“The Taming of the Shrew” begins previews on Tuesday night in Manhattan’s Central Park as part of the Public Theater’s annual Shakespeare in the Park season.
The controversial 16th century comedy centers on the relentless and violent efforts of a young suitor, Petruchio, to subdue the headstrong Katherina, and convince her to marry him. The widely-produced play inspired 1967’s “Kiss Me Kate,” 1999’s “10 Things I Hate About You,” and a 1981 production in Central Park starring Meryl Streep.
To tackle the challenging theme, director Phyllida Lloyd, who also helmed “The Iron Lady” and “Mama Mia!,” only cast women — a style she perfected recently with all-female productions of “Julius Caesar” and “Henry IV.” The Good Wife’s Cush Jumbo stars as Katherina, and Petruchio is played by Tony-winner Janet McTeer.
Variety spoke with Lloyd about the challenges of staging a play outdoors, why she prefers doing single gender productions of Shakespeare, and if the Bard of Avon was a feminist. “The Taming of the Shrew” runs through June 26 at the Delacorte.
What made you want to stage “The Taming of the Shrew” in Central Park?
It feels just such an extreme sport out here. You’re performing in broad daylight, and anything from the city can ambush you. You have raccoons, mosquitos, rain, low-flying helicopters to the Hamptons. It is more of a war zone than my usual very controlled atmosphere of the theater is.
How are you handling those elements?
We’ve been told to bring thermal underwear and sunscreen and mosquito spray and massively secure rainwear. It feels like we’re going into some sort of “I’m a Celebrity Get Me Out of Here,” show in the jungle.
You’ve put together all-female Shakespeare productions in the past, why do “The Taming of the Shrew” this way?
This is a very tricky and controversial play, and I think conventional casting struggles to make sense of the play in the 21st century. Often people end up having to do a commentary on the play. But there’s something about doing Shakespeare with a single gender, whether it is all-male or all-female that opens up certain possibilities. You are able to throw the behavior of the men into a particular relief, and be playful within a slightly larger than life way with it.
How does it let you put aspects of the male characters in relief?
Petruchio behaves appallingly, and really abuses Kate by torturing her in order to force her into submission. I suppose we are able to push those themes slightly harder, and take them slightly further than maybe we would were this a man and a woman playing it. It would be maybe hard to embrace the horror of his behavior without losing complete sympathy for Petruchio. There is a curious equation by which we are able to commit quite boldly to it.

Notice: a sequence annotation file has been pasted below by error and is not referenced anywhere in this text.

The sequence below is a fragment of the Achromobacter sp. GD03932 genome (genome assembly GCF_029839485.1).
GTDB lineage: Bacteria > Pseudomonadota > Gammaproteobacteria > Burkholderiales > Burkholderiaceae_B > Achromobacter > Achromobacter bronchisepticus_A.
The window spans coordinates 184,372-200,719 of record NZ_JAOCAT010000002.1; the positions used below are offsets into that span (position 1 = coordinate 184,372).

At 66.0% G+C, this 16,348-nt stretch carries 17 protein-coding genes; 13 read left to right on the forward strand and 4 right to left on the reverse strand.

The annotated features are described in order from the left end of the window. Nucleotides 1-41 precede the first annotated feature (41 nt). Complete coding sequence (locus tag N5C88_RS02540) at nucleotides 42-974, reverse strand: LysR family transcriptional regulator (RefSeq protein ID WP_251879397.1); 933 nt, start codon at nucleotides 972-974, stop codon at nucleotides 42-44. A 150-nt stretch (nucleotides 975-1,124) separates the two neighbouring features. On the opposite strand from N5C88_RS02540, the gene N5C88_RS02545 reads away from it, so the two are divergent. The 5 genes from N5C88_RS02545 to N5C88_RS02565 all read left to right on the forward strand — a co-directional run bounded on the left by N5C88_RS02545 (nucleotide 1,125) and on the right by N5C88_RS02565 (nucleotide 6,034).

This play has been read in a number of different ways, some scholars think Shakespeare is commenting on sexism, others think he was sexist, what do you think?
Shakespeare was writing about his time, and it was a time when women were beginning to demand a voice, demand a say in their lives for one reason or another, mainly to do with the economics of the time. So I think that he is writing what he sees around him, women for the first time in history are taking their husband to the divorce court. It is full of ambiguity. You don’t know whose side he is coming down on and that’s the beauty of the writing. He offers it up to the audiences and then asks them to interpret it, and I think that is what makes it feel so resonant. There are still women living all over the world who feel like chattels in their societies, or feel that in order to achieve any agency, or any voice in the society they live, they have to conform to certain stereotypes of how women should behave, of how women should be, and so the play feels curiously timely. And all the more so because the United States is on the cusp of electing a woman to the White House, who only has to put one foot wrong and is described as shrewish and hysterical. In that way, I think women are judged very harshly for very strong opinions.
We are having a national conversation around gender, and transgender rights. How does this conversation relate to the play?
We have so far to go in terms of equal rights for women and minorities. Of course we have come so far, but it is astonishing how recent that is. We are still battling for equal pay, equal rights everywhere, and that’s in the Western world, leave alone in some other societies.
Themes of female suppression exist throughout western literature, how did you update the narrative?
An apparent war of the sexes underlines a massive amount of western drama starting with the Greeks, and I think we’ve had to take our own line with this, and not get to influenced by previous productions otherwise we’d get too nervous, not least ones sort of taken place in the park. Cush [Jumbo] is very aware that Meryl Streep was a legendary shrew here, and she is stepping into quite hallowed shoes.